> The world economy’s slightly chaotic showings reflect the likely end to a world balance dominated by the US, as well as the hunt for a new world order. This multi-faceted balance would include the US, China and Europe. > This quest for a new equilibrium can be witnessed first and foremost in the current less coordinated and cooperative context, where each country seeks to get the most out of a situation where the rules are changing. Border tariffs are just one example of this. > In the short term, this leads to uncertainty that drags down economic activity, as well as investment. Growth is slightly more sluggish across the board, while inflation remains contained and is still a far cry from the central bank’s target, especially in the euro area.
> There is a tendency towards continued accommodative monetary policy. Going too fast when all the risks for the economy have not fully emerged means taking the risk of having an insufficient impact and running out of options when the situation becomes more tricky. > This would be the case for the US, where interest rate cuts being made too quickly would mean a fresh surge in liquidity, promoting more real estate lending and corporate credit from non-banking institutions, so excesses already seen would become even more severe. This would also heighten risks on these markets and curb the Fed’s ability to act in the event of a future crisis. > Another key point is that long-term rates are set to remain very low for a very long time, until such times as this new world balance emerges: this will force the financial sector to reinvent itself.
The #US June #employment report shows that the drop seen in May (72 000) was temporary. The June figure was 224 000 and 191 000 for the private sector. The average for both measure is close to figures observed in 2016 and 2017. No necessity for the Fed to act rapidly. In 2017, the Fed was tightening smoothly.
On the wage side, the deceleration is rapid at 3.14% on a year (3.4% in Feb.). Graph shows that the Fed rate can manage a plateau as long as wages do not drop rapidly. This would be caused by a strong growth slowdown. It’s not the case yet. Therefore, nothing is expected on the Fed’s side in July.
That’s it, for the last 2 days the rate over the 30 years US has gone below the fed funds rate. All interest rates of the US curve are now below the fed funds rate. This reflects a terrible concern for the future. Investors no longer want to take bets on the future. It should be noted that the inversion of the curve no longer reflects a compression effect resulting from the rise in the Fed rate as expected last autumn, but an effect of poor expectations for the future. The two schemes are very different and the second is the most worrying.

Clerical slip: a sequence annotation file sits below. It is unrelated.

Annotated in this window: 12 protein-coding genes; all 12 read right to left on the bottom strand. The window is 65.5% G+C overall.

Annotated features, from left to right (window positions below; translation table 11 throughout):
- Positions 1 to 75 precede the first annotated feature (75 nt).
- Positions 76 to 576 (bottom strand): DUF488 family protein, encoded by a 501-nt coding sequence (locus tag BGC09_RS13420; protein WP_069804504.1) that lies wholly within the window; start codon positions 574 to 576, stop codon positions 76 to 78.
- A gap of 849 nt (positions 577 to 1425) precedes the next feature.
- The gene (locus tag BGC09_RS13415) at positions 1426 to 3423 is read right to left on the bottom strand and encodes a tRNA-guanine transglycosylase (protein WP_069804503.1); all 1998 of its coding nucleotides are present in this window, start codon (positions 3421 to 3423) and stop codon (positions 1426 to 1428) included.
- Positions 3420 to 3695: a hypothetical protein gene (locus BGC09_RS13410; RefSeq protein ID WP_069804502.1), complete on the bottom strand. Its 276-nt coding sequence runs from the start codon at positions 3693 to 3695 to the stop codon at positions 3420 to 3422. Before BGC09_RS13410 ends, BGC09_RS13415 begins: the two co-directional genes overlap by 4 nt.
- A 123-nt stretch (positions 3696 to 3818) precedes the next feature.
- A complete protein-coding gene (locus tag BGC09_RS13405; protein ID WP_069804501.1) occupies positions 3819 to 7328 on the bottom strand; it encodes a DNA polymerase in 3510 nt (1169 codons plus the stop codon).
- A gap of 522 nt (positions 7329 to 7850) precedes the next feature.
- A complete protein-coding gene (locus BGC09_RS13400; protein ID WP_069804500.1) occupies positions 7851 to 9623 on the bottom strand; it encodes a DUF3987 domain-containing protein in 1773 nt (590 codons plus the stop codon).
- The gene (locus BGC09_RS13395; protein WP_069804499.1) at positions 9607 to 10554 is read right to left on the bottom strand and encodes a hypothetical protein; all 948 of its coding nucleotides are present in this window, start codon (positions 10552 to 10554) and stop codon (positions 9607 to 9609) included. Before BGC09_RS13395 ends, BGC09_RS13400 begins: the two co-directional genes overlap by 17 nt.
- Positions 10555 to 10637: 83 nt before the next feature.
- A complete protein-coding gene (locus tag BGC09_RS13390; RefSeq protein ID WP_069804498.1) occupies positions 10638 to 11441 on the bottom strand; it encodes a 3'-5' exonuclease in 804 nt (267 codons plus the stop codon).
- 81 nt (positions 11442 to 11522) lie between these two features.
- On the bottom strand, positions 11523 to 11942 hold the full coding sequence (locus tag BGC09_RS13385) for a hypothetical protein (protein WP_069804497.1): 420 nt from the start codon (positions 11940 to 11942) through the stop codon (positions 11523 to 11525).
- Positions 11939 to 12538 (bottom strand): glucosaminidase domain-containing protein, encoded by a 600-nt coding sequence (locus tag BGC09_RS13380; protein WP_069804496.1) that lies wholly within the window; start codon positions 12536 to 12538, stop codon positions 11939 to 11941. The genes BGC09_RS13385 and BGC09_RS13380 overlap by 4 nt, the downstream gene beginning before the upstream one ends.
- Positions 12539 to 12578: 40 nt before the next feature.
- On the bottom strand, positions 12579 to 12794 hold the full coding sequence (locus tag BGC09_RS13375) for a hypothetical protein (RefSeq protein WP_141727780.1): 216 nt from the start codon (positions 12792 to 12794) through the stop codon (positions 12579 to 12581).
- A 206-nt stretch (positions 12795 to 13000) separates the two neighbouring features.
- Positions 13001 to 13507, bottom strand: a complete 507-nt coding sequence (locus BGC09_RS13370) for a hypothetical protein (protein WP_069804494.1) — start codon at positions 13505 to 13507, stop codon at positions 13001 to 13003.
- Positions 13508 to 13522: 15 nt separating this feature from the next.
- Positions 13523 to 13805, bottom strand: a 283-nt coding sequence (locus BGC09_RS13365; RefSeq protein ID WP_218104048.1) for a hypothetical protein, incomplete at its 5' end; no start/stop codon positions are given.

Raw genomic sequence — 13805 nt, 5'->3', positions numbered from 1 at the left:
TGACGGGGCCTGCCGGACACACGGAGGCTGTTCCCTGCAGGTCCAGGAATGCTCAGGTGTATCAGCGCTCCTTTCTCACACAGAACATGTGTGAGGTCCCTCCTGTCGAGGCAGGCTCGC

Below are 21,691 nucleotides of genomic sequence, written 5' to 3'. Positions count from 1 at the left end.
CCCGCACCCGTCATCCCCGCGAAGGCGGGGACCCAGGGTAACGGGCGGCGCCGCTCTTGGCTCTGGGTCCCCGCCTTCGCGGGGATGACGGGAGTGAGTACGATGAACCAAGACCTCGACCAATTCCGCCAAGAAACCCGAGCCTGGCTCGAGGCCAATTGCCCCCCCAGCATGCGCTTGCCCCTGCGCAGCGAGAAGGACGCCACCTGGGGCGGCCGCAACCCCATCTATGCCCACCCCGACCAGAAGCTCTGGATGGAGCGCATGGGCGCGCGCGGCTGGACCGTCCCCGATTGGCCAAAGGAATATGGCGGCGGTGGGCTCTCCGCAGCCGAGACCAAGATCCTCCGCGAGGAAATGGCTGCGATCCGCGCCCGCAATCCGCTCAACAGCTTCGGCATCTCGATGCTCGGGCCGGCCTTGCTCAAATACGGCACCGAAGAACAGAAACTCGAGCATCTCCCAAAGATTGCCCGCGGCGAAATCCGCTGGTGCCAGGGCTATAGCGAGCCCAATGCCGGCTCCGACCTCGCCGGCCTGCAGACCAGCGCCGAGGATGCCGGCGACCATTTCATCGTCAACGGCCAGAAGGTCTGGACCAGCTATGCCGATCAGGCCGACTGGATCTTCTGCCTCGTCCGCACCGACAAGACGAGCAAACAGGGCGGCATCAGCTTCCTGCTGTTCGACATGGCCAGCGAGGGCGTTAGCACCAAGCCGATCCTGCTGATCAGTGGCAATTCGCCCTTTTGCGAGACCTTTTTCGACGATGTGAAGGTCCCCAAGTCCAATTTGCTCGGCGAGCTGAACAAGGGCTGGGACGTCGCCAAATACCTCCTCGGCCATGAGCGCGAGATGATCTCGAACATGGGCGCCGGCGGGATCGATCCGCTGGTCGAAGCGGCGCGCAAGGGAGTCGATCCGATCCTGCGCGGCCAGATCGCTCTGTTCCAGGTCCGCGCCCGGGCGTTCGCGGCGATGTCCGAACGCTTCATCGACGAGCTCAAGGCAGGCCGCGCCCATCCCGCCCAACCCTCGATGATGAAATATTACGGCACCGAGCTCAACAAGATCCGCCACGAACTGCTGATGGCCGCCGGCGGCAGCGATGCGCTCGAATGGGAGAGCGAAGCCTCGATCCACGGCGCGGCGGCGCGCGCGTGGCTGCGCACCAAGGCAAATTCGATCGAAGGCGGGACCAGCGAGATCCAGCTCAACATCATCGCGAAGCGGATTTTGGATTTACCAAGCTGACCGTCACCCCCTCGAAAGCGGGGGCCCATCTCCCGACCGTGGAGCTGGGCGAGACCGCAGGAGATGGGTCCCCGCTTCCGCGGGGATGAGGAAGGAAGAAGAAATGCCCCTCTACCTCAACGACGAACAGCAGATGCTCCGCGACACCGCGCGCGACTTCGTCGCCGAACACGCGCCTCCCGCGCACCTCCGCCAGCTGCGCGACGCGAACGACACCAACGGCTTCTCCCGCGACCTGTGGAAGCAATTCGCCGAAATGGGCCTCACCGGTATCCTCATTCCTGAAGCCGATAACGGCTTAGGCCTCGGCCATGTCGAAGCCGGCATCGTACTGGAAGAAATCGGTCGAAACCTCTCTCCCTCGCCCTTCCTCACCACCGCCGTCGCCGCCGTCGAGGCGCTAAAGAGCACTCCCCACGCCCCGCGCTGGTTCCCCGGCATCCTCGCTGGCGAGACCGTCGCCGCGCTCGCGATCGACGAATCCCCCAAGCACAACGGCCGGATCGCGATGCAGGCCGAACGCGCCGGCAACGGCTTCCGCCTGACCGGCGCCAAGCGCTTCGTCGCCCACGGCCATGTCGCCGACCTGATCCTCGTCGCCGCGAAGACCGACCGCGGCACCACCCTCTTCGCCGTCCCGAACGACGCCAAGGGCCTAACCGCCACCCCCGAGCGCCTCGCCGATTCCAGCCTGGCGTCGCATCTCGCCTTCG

Such a signal has always been a precursor of two points: the first is a decline in Fed rates. For macroeconomic reasons (the data are still robust) and for the credibility and independence of the US central bank, I hope that this rate cut will not take place in July (or even here) The second point is that this configuration of US interest rates is always a signal of future recession. Simply put, it is not only investors who have poor expectations about the future. The rapid fall in interest rates is simply a signal for the perception of the future. This one is not specific to financiers. The US recession will certainly take place in 2020. We can imagine that until then, the tenant of the White House will be firing on all cylinders to show that he has done everything possible to avoid this decline in activity during an election year. The pressure on the Fed is going in this direction, as is the pressure on China. But if he fails, there will be no shortage of scapegoats. Jay Powell, the Fed President, will be in the front row but also probably Xi Jinping, the Chinese President who will not have put all the goodwill necessary to reach an agreement with the US. “Heads I win, tails you lose”
The possibility of a 50 basis point interest rate cut by the US Federal Reserve is on everyone’s lips. The dots chart published at the end of the June 19 meeting indicated that rates would remain at the current level in 2019, but it showed that 7 members suggested a 50 bp decrease in 2019 (stability is calculated on the median of the results). That was all it took for observers to switch to a similarly sharp decline at the July 30-31 meeting. The explanations given are those of Donald Trump’s pressure on the central bank either through threats relayed on Twitter or by the members appointed by Trump to the FOMC.